Fabulous: A Portrait of Andy Warhol, written and illustrated by Bonnie Christensen, takes a look at artist Andy Warhol’s life from his sickly childhood in the 1930’s to his heyday of popularity in the 1960’s.
Starting with the iconic Campbell’s soup cans in the endpapers, Christensen uses her rich illustrations to tell the story of an artist that blurred the line between commercial and fine art in a way that had never been done before. She emphasizes details that children can relate to, such as being bullied at school. Warhol was very sick as a child with a disease sometimes called “Saint Vitus’s dance,” which left his skin pale and blotchy. From those humble beginnings he managed to become rich and famous.
For those interested in more details, Christensen includes an extensive author’s note and Time Line in the back. There she reveals some of the grimmer details, for example the attack on his life in 1968.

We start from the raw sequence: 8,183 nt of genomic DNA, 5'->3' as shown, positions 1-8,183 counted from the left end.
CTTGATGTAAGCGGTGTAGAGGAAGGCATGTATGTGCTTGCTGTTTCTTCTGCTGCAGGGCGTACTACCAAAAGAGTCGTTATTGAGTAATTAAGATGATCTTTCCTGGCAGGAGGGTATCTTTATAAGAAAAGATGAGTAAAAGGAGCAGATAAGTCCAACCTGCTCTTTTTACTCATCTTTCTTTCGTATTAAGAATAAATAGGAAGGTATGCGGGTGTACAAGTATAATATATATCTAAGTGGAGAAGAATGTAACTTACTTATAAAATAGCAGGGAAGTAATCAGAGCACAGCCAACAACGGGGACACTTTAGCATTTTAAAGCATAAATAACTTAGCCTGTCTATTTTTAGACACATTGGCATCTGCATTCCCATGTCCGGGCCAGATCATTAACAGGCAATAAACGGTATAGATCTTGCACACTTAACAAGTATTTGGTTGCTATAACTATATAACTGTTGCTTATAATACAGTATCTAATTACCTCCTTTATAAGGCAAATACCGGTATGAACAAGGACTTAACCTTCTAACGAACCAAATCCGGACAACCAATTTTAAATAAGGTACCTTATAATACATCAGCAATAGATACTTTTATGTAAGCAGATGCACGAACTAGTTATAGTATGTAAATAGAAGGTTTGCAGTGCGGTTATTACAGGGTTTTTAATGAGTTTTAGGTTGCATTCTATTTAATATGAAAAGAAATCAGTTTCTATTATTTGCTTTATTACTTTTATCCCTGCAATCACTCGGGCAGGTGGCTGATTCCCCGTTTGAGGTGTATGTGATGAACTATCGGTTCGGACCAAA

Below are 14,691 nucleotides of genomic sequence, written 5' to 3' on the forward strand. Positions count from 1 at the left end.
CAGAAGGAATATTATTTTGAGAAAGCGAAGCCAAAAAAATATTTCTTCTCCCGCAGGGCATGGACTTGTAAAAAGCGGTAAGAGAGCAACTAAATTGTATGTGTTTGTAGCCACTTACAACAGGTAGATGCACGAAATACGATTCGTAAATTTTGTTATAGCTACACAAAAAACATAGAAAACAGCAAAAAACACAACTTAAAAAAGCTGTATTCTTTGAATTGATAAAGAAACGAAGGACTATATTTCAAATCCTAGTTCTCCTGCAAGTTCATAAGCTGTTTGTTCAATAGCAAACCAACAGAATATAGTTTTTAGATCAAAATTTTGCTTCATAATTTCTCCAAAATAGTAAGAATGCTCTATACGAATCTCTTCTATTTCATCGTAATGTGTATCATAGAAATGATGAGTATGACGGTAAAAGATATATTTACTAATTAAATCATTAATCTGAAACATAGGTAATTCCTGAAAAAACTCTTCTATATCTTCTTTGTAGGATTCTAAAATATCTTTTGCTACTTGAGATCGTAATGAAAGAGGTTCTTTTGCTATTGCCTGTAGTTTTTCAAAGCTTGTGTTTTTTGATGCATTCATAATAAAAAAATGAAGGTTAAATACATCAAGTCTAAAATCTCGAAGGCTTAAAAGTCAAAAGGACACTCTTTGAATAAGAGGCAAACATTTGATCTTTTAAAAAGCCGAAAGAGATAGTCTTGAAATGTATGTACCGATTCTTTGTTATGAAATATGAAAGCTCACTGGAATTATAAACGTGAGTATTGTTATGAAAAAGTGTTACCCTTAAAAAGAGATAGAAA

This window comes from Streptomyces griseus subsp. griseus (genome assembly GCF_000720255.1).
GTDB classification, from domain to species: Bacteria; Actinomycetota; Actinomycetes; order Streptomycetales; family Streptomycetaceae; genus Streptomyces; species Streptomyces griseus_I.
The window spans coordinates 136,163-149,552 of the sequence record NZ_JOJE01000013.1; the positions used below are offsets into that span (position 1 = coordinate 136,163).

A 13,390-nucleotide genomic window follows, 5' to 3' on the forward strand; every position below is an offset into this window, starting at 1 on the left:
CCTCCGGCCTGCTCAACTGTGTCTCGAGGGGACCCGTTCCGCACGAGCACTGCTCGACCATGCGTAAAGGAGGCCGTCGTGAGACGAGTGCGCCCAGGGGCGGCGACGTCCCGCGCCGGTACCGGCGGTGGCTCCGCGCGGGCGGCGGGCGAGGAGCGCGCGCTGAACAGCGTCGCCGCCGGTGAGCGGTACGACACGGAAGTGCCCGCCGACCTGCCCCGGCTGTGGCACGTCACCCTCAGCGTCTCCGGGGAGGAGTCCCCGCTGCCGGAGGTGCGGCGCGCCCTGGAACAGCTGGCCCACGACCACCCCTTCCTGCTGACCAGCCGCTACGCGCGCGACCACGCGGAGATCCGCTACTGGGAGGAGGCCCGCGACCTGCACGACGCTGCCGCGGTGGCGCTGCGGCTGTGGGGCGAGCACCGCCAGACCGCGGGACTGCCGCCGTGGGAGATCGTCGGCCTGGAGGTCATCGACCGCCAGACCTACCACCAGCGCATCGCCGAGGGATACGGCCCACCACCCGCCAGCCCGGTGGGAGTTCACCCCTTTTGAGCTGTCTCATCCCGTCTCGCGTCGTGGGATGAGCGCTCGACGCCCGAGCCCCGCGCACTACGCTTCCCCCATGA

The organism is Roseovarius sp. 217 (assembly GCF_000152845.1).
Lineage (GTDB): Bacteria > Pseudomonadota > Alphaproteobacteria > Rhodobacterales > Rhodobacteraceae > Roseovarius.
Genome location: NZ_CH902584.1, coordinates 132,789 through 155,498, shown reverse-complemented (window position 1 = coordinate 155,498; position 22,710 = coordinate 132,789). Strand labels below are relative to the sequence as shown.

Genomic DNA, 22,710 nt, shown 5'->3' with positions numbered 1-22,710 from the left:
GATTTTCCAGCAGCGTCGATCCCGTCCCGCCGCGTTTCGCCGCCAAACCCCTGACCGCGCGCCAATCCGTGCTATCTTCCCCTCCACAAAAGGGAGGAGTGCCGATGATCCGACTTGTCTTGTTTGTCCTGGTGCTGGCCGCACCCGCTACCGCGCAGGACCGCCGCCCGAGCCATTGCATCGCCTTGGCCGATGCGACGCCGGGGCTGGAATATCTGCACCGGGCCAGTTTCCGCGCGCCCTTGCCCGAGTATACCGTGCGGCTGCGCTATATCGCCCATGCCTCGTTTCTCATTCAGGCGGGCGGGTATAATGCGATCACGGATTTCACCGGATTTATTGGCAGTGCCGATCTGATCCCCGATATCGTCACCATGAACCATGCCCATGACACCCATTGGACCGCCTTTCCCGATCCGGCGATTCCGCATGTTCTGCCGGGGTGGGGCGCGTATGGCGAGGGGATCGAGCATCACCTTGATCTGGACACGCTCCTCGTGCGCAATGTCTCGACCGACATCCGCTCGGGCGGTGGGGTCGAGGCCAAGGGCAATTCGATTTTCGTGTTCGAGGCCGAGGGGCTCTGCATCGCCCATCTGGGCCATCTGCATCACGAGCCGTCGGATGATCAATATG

Fabulous: A Portrait of Andy Warhol works at a number of different levels. In addition to being an excellent resource for a report on Andy Warhol, it could also be used in art class to accompany Andy Warhol-derived projects. Reading the book might comfort children who are feeling a bit out of sync with their peers, and let them know that it is still possible to be a success as an adult.
Frankly, I enjoy reading children’s picture book biographies because it is a quick way to get an overview of a famous person’s life and the authors always seem to find a new, fresh way to present the material. In this case, Christensen has done a lovely job of distilling the facts to their essence.
Reading level: Ages 6-9
Publisher: Henry Holt and Co. (BYR); First Edition edition (May 24, 2011)
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This week’s post is at Bookmuse.